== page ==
By Catherine Wagley
By Channing Sargent
By L.A. Weekly critics
By Amanda Lewis
By Catherine Wagley
By Carol Cheh
By Keegan Hamilton
By Bill Raden
Phase one, which is ready now, includes a reception area, a storage room, offices, bathrooms, a private lounge and a small, rectangular gallery. Most of the open interior will serve as the main exhibition area. The building's brick walls will be left raw, although artist Yunhee Min is providing acrylic window treatments that add brilliant color to an otherwise gray edifice.
In phase two, the team will pay tribute to the original Night Gallery by installing a structure that is the exact size of the Lincoln Heights space. Its shape also will take inspiration from Michael Asher's landmark 1970 architectural intervention at Pomona College, in which the reshaping of two of the museum's galleries opened up a triangular social/performance space, which was kept open 24 hours a day.
The third and fourth phases are where things really get interesting: Zellner plans to build a chapel out of felt, and the two women envision an adjacent set of bleachers for film screenings or socializing.
According to Zellner, this type of buildings-within-a-building structure has been seen in workspace design since the 1980s. For an art space, however, Nemeroff called it "revolutionary." Zellner excitedly talked about the new possibilities that it opens up for artists, who can exhibit work both inside and outside the various structures.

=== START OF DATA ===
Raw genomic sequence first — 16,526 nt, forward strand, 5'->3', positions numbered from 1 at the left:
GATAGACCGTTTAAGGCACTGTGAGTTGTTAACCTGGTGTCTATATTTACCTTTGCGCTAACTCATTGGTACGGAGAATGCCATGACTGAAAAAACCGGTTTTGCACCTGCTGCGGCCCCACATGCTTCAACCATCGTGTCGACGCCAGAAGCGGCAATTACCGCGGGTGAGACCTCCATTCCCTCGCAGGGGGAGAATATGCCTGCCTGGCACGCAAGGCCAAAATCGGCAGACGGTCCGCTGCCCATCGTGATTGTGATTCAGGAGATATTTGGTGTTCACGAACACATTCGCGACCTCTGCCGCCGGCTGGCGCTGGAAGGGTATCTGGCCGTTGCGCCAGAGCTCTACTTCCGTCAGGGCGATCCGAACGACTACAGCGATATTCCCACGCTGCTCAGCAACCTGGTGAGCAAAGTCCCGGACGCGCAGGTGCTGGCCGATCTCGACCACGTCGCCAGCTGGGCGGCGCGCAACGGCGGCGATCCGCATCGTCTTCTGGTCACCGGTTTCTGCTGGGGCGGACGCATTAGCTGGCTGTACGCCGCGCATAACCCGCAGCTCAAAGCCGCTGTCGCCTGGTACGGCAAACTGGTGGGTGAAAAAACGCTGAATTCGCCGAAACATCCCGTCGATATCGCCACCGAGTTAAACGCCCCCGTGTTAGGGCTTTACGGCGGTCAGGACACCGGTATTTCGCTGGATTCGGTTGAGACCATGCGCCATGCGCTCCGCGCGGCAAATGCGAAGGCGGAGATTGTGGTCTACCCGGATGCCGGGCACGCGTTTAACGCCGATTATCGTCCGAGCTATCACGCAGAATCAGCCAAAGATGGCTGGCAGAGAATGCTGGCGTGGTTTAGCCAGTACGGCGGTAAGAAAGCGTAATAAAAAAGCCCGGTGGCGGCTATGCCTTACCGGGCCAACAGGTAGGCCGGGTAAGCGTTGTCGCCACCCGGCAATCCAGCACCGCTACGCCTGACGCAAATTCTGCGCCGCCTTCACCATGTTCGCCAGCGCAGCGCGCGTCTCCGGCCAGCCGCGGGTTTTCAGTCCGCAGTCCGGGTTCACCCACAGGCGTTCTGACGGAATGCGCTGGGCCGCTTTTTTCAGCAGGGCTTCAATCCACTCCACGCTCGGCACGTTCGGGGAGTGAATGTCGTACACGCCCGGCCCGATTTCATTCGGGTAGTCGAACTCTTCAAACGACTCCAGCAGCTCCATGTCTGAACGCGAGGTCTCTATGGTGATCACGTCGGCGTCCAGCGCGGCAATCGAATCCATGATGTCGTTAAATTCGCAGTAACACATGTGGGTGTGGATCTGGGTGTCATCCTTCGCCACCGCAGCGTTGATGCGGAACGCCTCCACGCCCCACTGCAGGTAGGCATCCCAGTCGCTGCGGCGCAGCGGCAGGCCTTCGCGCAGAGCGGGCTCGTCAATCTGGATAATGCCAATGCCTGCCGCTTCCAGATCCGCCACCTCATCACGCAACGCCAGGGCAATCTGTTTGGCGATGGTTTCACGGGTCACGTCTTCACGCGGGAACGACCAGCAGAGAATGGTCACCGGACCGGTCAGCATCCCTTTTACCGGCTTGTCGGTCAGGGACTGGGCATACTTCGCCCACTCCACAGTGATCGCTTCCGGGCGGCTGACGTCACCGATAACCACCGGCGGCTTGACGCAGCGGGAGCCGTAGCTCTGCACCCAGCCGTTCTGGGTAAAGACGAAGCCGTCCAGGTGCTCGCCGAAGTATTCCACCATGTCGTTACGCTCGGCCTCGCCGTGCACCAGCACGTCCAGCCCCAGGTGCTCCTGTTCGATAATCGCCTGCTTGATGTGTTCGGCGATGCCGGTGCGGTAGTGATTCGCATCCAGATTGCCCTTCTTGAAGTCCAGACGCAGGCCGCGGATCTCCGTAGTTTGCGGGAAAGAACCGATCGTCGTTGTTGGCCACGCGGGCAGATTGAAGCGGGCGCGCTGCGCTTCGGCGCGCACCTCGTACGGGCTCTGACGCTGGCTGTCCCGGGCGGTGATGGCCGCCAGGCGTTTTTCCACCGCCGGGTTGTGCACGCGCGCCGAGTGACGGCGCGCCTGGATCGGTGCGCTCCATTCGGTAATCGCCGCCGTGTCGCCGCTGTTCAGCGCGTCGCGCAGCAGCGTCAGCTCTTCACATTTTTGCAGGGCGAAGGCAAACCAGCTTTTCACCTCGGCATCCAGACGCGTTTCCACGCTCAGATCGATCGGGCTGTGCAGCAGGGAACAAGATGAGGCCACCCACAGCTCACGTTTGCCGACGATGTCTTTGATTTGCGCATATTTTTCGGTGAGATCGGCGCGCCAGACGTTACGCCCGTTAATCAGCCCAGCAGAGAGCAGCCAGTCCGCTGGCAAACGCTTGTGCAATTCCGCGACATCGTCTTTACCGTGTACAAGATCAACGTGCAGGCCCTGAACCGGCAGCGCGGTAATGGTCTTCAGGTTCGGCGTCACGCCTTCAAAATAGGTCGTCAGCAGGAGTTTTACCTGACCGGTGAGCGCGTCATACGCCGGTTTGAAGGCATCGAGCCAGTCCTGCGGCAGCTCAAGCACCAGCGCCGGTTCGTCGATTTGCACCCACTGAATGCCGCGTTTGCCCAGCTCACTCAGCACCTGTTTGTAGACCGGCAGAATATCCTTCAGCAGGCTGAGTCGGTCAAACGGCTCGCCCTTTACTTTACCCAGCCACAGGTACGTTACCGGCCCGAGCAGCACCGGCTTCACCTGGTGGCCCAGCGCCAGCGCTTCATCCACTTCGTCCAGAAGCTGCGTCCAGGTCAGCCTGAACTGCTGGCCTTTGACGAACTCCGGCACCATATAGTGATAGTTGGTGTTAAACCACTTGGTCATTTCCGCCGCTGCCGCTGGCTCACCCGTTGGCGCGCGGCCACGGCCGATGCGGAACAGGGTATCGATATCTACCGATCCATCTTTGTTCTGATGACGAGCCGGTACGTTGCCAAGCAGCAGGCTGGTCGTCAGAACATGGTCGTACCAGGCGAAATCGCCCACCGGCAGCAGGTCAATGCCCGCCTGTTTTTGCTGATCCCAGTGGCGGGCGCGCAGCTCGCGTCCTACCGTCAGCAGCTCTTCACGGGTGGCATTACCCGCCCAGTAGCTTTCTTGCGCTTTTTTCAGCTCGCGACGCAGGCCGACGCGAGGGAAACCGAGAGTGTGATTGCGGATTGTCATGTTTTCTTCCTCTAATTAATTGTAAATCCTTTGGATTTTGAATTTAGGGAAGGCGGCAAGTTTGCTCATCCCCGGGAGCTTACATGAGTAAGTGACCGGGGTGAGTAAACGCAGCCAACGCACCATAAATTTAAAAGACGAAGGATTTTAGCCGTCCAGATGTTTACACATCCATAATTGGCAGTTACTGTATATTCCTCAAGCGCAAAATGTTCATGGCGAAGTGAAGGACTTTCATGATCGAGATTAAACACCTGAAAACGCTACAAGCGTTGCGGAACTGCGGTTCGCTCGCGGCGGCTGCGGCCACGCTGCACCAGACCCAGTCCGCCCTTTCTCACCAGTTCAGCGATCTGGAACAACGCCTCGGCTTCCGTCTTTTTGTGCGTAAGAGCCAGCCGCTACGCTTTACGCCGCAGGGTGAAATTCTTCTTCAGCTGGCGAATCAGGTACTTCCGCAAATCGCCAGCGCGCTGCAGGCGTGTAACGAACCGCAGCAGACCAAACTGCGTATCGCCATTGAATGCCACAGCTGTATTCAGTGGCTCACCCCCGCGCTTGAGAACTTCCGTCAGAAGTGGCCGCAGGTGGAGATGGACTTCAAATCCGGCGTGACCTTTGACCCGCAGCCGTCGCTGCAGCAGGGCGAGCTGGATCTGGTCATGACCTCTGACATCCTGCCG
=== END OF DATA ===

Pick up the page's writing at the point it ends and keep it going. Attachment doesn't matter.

This project comes at an opportune time for him as well; although Zellner is known for designing pristine, white cube spaces, he had grown tired of the repetitive model and jumped at the chance to work on something less orthodox.
"I believe in the spirit of Night Gallery," the architect said. "More specifically, I believe in Mieke and Davida. ... With this space, which is a model of a commercial venture within a noncommercial setting, they are opening up what it means to be a gallery today."
This dynamic sense of possibility doesn't show any signs of letting up. "I don't want to put any limits on what we might do," Marple said. "Art isn't just paintings."
Night Gallery's new space opens Saturday, Jan. 26, 8-10 p.m., with a solo show of new sculptural works by Sean Townley. 2276 E. 16th Street, dwntwn.; Tues.-Sat., noon-7 p.m. (650) 384-5448, nightgallery.ca.